Religion is a system of beliefs and practices that affect the values, laws, customs, rites and general behaviour patterns of an individual, group or society. It can play a peripheral or an integral role within a society and its structure may be as complex as any organisational bureaucracy or as simple as a two-way relationship between a person and object/subject of worship.
Religion can help answer the question of why humans exist and what they can do to make the world a better place. Often this is done through the development of structure, a code of ethics and a sense of purpose.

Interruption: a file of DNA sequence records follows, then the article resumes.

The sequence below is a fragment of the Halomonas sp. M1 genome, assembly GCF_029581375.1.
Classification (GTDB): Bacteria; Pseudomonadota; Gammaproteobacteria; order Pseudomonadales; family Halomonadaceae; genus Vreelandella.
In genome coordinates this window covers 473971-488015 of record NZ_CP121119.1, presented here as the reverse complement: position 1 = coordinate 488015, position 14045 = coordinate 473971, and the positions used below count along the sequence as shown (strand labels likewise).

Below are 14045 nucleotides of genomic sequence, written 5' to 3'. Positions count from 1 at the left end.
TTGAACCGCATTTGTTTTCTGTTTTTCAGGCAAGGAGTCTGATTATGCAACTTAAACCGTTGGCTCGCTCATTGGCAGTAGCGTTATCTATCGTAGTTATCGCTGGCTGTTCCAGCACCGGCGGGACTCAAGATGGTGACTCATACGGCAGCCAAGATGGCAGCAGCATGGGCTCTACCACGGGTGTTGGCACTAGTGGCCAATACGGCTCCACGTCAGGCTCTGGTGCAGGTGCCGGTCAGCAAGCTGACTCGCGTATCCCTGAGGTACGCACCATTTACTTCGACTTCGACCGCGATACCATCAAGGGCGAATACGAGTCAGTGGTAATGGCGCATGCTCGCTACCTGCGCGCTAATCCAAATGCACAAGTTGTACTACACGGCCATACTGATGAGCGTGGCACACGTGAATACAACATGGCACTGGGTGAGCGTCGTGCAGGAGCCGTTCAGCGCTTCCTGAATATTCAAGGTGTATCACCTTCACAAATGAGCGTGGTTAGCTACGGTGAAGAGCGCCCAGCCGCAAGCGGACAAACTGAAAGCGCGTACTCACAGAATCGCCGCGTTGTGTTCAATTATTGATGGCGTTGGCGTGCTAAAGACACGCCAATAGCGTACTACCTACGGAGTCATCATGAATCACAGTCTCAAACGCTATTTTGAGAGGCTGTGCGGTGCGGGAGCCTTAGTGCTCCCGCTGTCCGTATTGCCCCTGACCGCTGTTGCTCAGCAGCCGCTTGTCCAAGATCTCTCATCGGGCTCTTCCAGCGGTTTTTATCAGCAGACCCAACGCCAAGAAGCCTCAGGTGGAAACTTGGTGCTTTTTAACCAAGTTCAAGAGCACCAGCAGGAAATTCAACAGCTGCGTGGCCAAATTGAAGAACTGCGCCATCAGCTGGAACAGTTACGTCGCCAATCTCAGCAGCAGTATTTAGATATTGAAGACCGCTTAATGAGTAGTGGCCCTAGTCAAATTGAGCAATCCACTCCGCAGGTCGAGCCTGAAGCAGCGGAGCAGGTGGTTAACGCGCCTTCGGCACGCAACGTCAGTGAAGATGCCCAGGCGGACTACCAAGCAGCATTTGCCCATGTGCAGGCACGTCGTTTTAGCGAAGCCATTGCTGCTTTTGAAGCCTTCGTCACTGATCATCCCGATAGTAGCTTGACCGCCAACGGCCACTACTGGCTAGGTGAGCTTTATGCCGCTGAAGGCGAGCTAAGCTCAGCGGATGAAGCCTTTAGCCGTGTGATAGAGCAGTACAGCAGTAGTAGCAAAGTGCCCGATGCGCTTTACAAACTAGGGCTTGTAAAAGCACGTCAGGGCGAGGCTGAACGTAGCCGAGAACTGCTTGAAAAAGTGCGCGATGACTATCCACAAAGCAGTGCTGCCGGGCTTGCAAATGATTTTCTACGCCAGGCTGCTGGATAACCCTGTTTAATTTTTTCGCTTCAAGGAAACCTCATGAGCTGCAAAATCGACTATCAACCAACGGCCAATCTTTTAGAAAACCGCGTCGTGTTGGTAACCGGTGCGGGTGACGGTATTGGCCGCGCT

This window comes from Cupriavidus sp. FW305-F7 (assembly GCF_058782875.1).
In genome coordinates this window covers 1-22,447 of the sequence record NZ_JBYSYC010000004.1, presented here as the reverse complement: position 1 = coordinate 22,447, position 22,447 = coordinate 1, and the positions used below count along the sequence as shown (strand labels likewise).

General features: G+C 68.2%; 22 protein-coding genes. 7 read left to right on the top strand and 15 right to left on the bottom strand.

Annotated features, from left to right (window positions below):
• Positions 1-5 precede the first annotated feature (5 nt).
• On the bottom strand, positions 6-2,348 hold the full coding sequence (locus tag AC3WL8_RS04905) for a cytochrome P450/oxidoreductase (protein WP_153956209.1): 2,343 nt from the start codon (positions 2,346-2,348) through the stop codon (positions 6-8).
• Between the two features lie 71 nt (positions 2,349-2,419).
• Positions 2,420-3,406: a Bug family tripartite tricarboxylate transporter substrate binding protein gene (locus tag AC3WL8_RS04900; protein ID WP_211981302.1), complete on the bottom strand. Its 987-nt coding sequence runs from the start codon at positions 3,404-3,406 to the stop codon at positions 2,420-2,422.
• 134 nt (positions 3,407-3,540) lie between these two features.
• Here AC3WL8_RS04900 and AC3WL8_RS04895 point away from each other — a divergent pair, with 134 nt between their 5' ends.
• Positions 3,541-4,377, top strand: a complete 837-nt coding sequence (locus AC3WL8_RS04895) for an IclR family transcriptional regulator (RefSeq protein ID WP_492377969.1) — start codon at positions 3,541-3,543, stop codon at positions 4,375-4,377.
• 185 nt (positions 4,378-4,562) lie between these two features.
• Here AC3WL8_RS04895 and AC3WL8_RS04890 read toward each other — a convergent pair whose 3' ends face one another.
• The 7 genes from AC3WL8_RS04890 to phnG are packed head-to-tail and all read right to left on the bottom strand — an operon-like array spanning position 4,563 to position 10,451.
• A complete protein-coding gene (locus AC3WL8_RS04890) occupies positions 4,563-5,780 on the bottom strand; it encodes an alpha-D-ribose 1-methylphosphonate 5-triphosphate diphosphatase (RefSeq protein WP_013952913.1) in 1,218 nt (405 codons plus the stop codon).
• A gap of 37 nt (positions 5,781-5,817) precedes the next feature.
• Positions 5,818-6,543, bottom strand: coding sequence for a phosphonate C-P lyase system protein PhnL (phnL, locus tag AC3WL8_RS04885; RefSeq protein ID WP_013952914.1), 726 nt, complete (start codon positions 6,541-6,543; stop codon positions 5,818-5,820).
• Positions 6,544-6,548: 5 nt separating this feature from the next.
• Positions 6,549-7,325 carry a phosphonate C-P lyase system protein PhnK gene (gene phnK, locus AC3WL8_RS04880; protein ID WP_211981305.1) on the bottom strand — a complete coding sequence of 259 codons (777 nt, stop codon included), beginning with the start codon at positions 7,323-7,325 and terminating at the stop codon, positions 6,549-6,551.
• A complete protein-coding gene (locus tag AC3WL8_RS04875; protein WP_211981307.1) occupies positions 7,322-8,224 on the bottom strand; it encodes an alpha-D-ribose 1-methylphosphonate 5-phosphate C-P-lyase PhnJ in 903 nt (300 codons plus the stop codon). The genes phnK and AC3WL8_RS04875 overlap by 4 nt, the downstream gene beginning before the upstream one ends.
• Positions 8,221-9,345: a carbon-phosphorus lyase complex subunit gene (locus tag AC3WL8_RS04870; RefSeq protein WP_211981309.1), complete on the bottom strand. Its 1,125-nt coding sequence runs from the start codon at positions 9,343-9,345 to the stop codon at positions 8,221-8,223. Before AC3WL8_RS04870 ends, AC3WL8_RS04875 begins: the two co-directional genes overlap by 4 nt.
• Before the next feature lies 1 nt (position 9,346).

Many people believe that their religious practices can be beneficial to their mental health. This is why many hospitals offer counseling or other services to patients who have a religious faith.
In fact, a study recently published in Perspectives in Psychological Science showed that religious beliefs can have positive effects on morality, self-control and anxiety about dying. It also shows that people who are religious exhibit more prosocial behavior and behave in ways that benefit others beyond themselves.
However, these benefits do not necessarily translate to increased social welfare or a more stable society. In fact, studies show that religious countries score worse than secular ones on most socio-economic measures.